This felt scary to me. I'm really really glad I don't have schizophrenia.

Australian YouTuber Hellojarrad presents this haunting and eye-opening audio clip that might provide a better understanding of what it's like to experience auditory hallucinations as someone diagnosed with schizophrenia.

Tags: schizophrenia

Views: 357

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How awful! 

I know about schizophrenia.  My wifes' brother is paranoid schizophrenic.  As if this isn't bad enough, he has the mind of a 5yr. old.  He is tormented by a girl that does everything to him.  He hears her through speakers in every store!  He understands that he has to ignore her.  He takes five different meds. They have to keep adjusting his meds.  If you don't give him his meds. on time, he goes out of his head.  There is no cure and gets worse as you get older!  It breaks your heart!  It is cruel and relentless!  

Joseph, your story tells of heartache and sorrow beyond imagining. The question always comes up, why are so many "crazy" people living on the streets. Because, there are few who will live with that kind of stress and the mental hospitals closed years ago, leaving jail the only option to the street.
Not all street people are schizophrenic and not all schizophrenics are street people. However, there is a huge unmet need with this situation and it is too easy to look with a blind eye.
Joseph, I care about your situation and all your loved ones who have direct contact with your brother-in-law. You and your family need respite even as he needs care. Do you have a support system? If you don't, you might want to spend some effort and time on building one. Also build a support group of peers, others who are in the same boat and work together to bring about needed changes.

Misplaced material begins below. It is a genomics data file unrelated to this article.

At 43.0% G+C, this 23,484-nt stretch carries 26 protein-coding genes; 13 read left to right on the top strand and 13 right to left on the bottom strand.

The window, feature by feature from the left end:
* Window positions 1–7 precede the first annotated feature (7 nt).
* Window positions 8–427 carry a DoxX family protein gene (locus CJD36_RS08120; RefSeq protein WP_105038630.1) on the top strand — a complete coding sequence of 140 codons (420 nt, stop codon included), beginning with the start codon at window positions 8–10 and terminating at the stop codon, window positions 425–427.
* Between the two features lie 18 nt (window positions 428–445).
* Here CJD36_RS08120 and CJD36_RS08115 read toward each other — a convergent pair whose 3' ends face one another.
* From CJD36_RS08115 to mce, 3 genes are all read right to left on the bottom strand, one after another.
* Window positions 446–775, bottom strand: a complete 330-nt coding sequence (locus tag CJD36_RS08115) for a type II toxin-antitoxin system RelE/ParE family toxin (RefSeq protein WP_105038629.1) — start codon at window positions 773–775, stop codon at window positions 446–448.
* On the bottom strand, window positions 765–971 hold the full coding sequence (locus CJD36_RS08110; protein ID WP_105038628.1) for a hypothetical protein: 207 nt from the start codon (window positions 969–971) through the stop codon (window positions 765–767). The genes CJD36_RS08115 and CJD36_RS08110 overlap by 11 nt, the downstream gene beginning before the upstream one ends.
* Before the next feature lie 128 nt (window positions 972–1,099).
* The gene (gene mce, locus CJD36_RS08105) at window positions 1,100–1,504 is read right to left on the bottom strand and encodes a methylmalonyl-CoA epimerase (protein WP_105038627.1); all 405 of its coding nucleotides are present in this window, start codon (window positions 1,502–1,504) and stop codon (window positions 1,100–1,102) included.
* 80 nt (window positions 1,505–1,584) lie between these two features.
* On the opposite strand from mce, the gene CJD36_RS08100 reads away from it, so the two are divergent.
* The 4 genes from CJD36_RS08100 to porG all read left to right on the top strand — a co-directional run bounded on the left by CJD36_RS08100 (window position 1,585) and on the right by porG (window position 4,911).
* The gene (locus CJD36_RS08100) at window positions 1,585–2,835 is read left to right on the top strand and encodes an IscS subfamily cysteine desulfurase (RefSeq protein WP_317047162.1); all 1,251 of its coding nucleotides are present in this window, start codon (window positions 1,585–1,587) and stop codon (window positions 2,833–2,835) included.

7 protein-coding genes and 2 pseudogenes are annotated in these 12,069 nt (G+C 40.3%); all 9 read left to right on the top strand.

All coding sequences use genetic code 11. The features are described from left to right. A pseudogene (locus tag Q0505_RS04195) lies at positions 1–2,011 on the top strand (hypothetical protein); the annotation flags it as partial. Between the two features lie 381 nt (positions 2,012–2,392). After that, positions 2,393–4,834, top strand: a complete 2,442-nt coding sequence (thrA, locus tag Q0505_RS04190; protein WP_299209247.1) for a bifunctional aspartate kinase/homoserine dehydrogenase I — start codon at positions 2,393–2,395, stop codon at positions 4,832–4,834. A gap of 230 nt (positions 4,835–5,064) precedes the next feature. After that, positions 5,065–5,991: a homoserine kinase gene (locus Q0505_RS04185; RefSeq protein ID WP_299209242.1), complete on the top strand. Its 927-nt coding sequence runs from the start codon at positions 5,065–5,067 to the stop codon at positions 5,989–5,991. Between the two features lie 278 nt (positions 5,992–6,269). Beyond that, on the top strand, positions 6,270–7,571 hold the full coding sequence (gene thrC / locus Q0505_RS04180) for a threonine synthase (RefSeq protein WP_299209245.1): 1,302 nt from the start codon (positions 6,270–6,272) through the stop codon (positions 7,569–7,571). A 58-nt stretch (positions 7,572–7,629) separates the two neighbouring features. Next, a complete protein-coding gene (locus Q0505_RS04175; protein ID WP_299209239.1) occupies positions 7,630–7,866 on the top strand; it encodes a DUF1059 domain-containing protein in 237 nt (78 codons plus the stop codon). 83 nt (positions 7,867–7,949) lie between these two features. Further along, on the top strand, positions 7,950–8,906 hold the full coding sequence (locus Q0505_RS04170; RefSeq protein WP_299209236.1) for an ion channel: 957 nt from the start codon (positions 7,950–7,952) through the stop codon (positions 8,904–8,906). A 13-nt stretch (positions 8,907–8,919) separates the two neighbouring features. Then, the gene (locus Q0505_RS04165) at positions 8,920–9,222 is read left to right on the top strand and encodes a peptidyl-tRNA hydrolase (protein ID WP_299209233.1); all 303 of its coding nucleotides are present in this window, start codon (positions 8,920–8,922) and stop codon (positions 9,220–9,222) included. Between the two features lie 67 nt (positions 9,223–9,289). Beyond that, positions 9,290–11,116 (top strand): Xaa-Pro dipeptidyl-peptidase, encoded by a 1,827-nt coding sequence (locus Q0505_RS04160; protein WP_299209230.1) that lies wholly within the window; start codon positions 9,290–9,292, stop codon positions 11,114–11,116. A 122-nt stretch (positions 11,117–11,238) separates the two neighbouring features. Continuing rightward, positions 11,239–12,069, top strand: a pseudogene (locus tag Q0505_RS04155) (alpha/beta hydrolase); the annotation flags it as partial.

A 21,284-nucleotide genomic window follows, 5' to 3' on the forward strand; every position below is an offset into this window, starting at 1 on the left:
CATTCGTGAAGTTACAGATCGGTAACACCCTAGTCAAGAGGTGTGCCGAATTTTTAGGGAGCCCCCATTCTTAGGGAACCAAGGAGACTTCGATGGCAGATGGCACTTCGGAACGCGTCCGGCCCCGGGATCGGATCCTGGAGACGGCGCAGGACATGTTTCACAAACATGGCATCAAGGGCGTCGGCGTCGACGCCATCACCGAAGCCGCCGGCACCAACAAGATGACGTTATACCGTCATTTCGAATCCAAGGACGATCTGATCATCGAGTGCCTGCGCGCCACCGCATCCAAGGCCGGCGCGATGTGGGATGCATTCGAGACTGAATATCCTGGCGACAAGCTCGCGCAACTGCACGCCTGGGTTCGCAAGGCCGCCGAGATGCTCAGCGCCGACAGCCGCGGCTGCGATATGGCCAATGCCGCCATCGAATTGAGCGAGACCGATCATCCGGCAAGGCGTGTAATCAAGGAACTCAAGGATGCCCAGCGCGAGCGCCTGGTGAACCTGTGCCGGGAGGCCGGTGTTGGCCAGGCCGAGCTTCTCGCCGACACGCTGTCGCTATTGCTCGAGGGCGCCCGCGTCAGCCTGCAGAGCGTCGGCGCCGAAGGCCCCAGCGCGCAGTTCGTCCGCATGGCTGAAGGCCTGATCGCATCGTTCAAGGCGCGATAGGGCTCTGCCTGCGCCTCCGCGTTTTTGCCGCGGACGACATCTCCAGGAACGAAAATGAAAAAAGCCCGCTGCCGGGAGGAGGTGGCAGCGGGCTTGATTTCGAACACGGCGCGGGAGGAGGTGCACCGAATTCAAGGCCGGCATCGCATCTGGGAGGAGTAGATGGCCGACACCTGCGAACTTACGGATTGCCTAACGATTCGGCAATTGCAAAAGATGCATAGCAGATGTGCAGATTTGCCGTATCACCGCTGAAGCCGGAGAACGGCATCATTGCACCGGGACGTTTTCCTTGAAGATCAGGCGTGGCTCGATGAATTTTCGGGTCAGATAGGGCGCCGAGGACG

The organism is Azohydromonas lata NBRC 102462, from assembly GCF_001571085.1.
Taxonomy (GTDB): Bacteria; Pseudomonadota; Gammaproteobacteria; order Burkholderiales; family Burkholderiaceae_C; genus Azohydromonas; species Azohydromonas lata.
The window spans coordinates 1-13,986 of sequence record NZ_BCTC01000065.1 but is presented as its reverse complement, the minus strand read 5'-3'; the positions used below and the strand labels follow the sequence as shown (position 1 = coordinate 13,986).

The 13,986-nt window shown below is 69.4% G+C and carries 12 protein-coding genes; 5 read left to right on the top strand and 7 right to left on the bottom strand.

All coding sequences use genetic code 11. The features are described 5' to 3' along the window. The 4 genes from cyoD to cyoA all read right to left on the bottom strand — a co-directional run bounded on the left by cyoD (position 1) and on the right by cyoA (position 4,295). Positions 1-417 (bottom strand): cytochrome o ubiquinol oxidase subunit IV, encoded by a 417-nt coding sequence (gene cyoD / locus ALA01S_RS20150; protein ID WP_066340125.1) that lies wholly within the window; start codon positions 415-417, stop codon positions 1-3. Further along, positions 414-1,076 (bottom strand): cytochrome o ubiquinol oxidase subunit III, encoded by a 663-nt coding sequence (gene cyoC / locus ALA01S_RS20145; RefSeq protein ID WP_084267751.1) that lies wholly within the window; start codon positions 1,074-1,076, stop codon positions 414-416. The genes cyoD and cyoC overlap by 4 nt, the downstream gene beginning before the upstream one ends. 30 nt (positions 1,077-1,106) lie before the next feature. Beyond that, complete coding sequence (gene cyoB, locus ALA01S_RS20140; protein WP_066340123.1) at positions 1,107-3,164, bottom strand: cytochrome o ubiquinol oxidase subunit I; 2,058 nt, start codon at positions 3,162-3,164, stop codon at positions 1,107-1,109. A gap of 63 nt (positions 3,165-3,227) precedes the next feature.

My brother-in-law is taken care of by my mother-in-law.  She takes care of him, but she is 72yrs. old.  When she passes away, my wife and I will take care of him.  There is no financial burden what so ever!  Yes, a support group would be fine!  My wife and I talk all the time about what we are going to do!  A support group sounds good.  He has good doctors that take good care when ever he needs them!  He has regular check-ups and constant monitoring of his meds.  We do know one thing, we will take care of him for as long as we possibly can.  

Joseph, if you have a good support system, you can go through just about anything. Especially if your brother-in-law is difficult or unpleasant to be around, you can have friends and support who know you and believe in you. It is nice to be able to be with people who care about you and can stand with you. I don't mean dependency, I mean people who like you and believe in you and know you have a great challenge. 

Respite care is valuable, too. I hope your mother-in-law has someone to relieve her from time to time. 

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